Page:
Pro-reactor incumbent's political capital high; public in right mood

Koizumi calls on Abe to ditch nuclear power

by Ayako Mie

Staff Writer

Prime Minister Shinzo Abe has abundant political capital and should declare an end to nuclear power, as the public mood for such a decision couldn’t be better, predecessor Junichiro Koizumi said Tuesday.

“Nobody has had more favorable conditions to achieve a nuclear-free option than Abe,” the popular ex-prime minister said in a rare news conference at the Japan National Press Club in Tokyo. “For first time in a long time, the Japanese are ready to support a project and I want him to use his strong political clout.”

Tuesday’s event was Koizumi’s first official press conference since the Mainichi Shimbun reported in late August his call for Japan to immediately cease its reliance on atomic energy.

Over 350 reporters and club members attended the 90-minute speech and question-and-answer session, when Koizumi demonstrated his trademark no-nonsense style.

Koizumi, 71, said Abe is in a better position to accomplish a nuclear-free Japan, unlike when he dissolved the Lower House in 2005 to achieve the postal system privatization. Back then, Koizumi faced fierce opposition from both his Liberal Democratic Party and the opposition camp.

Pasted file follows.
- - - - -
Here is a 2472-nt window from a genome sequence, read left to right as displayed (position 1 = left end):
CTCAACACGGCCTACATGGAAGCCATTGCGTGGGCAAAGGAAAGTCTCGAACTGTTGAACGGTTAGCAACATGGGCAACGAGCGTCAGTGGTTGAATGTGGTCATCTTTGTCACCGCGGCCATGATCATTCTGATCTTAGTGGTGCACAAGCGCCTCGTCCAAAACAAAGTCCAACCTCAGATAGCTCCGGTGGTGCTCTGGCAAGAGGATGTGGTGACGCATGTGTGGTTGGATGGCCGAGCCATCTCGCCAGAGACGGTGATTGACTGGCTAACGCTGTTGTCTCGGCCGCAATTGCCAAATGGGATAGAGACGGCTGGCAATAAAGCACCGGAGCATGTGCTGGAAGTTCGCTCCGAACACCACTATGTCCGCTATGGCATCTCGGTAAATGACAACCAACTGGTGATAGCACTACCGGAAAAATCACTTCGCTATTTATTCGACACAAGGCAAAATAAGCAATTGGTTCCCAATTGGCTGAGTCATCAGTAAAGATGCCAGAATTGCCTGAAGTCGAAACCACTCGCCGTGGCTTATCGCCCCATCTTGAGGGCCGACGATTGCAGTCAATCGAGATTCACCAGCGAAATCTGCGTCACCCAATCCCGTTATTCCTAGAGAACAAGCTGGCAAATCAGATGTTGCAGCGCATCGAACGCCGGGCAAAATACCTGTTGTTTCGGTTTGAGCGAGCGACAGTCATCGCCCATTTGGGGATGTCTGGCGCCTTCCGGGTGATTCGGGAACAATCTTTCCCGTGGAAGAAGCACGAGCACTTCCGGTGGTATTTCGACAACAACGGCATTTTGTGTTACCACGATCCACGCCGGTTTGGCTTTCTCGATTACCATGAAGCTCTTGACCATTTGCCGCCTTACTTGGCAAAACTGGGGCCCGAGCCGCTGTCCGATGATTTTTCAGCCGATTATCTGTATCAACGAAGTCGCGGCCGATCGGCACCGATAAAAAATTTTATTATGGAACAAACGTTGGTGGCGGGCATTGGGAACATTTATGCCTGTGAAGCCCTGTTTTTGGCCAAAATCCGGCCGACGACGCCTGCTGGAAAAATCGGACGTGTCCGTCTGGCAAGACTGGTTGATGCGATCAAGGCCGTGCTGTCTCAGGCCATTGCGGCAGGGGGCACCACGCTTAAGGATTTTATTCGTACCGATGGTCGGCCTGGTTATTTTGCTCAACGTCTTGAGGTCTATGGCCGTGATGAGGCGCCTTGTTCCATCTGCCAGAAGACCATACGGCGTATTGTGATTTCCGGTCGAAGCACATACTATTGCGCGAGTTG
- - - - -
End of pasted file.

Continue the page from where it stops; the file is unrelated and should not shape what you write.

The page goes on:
“Now the opposition camp advocates a nuclear-free society, and only the LDP opposes it. But I think 50 percent of LDP lawmakers favor scrapping atomic energy,” said Koizumi. “LDP lawmakers cannot voice opposition to nuclear power because Abe is promoting it. If Abe decides to scrap nuclear power, no one in the party will protest.”

While Koizumi was prime minister, he, too, supported nuclear power. But he said the March 2011 Great East Japan Earthquake made him realize it was wrong to believe atomic energy is a source of clean and cheap energy, because nuclear power is uncontrollable.

He also noted Japan has no viable way to process or dispose of radioactive waste.

Koizumi was especially critical of an Oct. 8 editorial by the pro-nuclear Yomiuri Shimbun, which criticized his stance by saying it is the fault of politicians that Japan cannot find sites to dispose of nuclear waste.

“We have not been able to find nuclear waste disposal sites for the last 10 years,” Koizumi said. “It is too optimistic and irresponsible for them to say that politicians should be responsible for not having a clear prospect (for radioactive waste sites) especially after the earthquake.”

Koizumi has reportedly not met with Abe to talk about this issue. But Abe, who served as his chief Cabinet secretary and subsequent successor, has rejected going nuclear-free, saying it is irresponsible to chart such a course when energy costs are surging.

Koizumi may be retired but he still commands popularity. A recent Asahi Shimbun poll found 60 percent of respondents support his views, while 25 percent oppose them.

  • Mary Anne Hanna

    Nuclear free. It would be great for oil companies. Bad idea.

    • philippesama

      Argument inadmissible. humanity can and must renounce the nuclear energy AND the carbonaceous energies. It’s survival of the species is at stake.

      • Mary Anne Hanna